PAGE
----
RIPKEN: Well, that was the question I had to ask myself. And that was the tormenting part. And honestly I can say no. Would I be able to stick my chest out a little further? Would I be happier and less frustrated from a baseball perspective? Absolutely. But ultimately, it wouldn't change the fact -- the feelings that I have for other projects, the challenges that are ahead of me outside of my playing career, and it wouldn't change the feeling of my need to be close to my family.

I think to fully understand that would -- to be -- is to fully understand the lifestyle which I've led my whole life. As a kid I was subject to the baseball schedule. My dad was in baseball, professional baseball, and it some cases a minor league manager. It was a little more time consuming, he was away from home a little more often.

As an adult I went right into the business. And as a husband and a family man, it affected me firsthand that I couldn't be there, you know, for my family the way that I wanted. And I always planed that someday that I would have that window of opportunity that maybe my dad didn't have with us kids where I could be there for the family in a more complete way.

QUESTION: Cal, when you look back as a child, is there a moment when the Orioles became so important to you? And the second question is: Isn't it quite unusual for a player to be able to spend an entire career today with one ballclub?

RIPKEN: Well, I think I've said a lot thinking about my own playing career. If I you were to set out to try to write a story about an ideal situation or an ideal career for a baseball player, I think my story would have to be considered. I'm a hometown guy, my dad was with the Orioles, I can't tell you when the Orioles were really, really important to me, because I can't remember that far back. As far back as my memory will allow me, baseball and the Orioles were it. And -- I suddenly just forgot my train of thought, what...

QUESTION: To be able to play the entire career there?

RIPKEN: Oh, and so, my career and then I was able to be drafted against all odds, against big odds, with the Orioles, then make it in the Orioles and then actually have a long career with the Orioles. If you just add up all the odds against that sort of thing happening it's pretty remarkable, and along the way there were many, many other good things that happened besides the ones I mentioned. But I feel lucky.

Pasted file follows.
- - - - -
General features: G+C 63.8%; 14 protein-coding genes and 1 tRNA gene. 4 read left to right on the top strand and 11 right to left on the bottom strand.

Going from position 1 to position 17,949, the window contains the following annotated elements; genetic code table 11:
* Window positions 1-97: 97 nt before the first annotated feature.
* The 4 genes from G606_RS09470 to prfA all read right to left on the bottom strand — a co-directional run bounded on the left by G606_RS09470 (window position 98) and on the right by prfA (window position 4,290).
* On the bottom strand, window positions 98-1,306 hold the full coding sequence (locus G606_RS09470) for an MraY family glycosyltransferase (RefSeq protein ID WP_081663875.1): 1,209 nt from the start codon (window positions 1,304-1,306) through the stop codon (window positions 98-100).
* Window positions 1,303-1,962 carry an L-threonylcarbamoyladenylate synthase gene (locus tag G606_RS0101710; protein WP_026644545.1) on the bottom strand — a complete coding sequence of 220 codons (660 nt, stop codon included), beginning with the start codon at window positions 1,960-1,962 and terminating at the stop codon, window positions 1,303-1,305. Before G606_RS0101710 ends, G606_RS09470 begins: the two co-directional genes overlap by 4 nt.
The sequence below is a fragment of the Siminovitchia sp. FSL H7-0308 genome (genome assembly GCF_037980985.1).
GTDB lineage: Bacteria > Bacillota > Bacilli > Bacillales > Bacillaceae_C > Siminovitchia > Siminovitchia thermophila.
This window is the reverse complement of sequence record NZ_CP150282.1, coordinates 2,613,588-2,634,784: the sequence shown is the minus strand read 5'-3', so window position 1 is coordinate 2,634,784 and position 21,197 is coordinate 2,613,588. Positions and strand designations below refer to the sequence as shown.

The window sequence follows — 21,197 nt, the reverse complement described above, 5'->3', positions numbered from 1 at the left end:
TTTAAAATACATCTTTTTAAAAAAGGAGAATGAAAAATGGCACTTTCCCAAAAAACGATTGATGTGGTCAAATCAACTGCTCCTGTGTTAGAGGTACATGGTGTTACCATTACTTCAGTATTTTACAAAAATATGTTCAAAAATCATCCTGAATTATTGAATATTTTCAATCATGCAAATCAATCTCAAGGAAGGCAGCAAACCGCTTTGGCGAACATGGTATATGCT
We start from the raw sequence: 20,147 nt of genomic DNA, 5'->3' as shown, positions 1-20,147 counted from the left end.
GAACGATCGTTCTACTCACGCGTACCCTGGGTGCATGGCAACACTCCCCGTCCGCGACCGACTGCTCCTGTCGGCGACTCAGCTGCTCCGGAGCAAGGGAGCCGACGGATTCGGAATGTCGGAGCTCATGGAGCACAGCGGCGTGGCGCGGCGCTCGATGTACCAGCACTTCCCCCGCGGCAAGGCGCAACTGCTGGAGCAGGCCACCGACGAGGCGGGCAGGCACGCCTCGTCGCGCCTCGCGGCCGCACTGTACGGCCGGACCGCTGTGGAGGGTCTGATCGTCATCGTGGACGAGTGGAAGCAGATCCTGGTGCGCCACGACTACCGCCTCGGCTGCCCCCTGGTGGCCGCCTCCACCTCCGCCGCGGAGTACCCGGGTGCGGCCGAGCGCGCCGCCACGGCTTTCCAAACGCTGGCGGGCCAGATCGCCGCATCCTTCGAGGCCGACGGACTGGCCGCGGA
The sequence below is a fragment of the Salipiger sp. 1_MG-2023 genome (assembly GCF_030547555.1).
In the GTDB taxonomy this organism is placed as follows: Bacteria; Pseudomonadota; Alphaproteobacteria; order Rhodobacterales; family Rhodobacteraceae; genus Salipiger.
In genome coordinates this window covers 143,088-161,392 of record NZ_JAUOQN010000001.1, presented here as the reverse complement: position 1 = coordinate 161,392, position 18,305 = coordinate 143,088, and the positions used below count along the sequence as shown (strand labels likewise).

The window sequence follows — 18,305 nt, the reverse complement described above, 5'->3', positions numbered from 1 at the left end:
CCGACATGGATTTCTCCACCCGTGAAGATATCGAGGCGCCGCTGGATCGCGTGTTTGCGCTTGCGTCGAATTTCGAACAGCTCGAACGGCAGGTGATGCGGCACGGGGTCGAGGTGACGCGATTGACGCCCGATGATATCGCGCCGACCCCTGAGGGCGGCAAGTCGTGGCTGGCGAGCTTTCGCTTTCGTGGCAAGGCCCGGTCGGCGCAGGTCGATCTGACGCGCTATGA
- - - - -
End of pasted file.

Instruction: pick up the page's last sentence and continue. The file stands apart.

I feel lucky to have had the opportunity to play in the city, my hometown. I can live here. I can raise my family here. I'm part of the community. It's been a very -- it's been a very ideal situation.

QUESTION: Cal, how satisfied are you that you have accomplished everything in the game of baseball, are you satisfied?

RIPKEN: I can't say that I've accomplished everything. I can put it into these words: From the very early point in my career, I was around players that were ready to retire, and I remember I had a curiosity in the back of the bus. I'd ask them questions like, now that you're at this point in your career, do you have any regrets looking back over your career?

And more times than not I heard responses like, I wish I would have taken care of myself better, I wish I'd have played more, I wish I'd have taken it more seriously. Those are the comments I got when I was polling these players. And maybe that was the motivation to try to maximize and do everything I can. Maybe that was some of the motivation for showing up and playing every single day.

I didn't want to be in a position at the end of my career to look back over it and regret not going about it a certain way. So when I look back on my career, you know, I have a certain set of skills and I tried to maximize that. I had an opportunity and I tried to maximize my playing opportunity, and I tried to love every minute that I was on the field.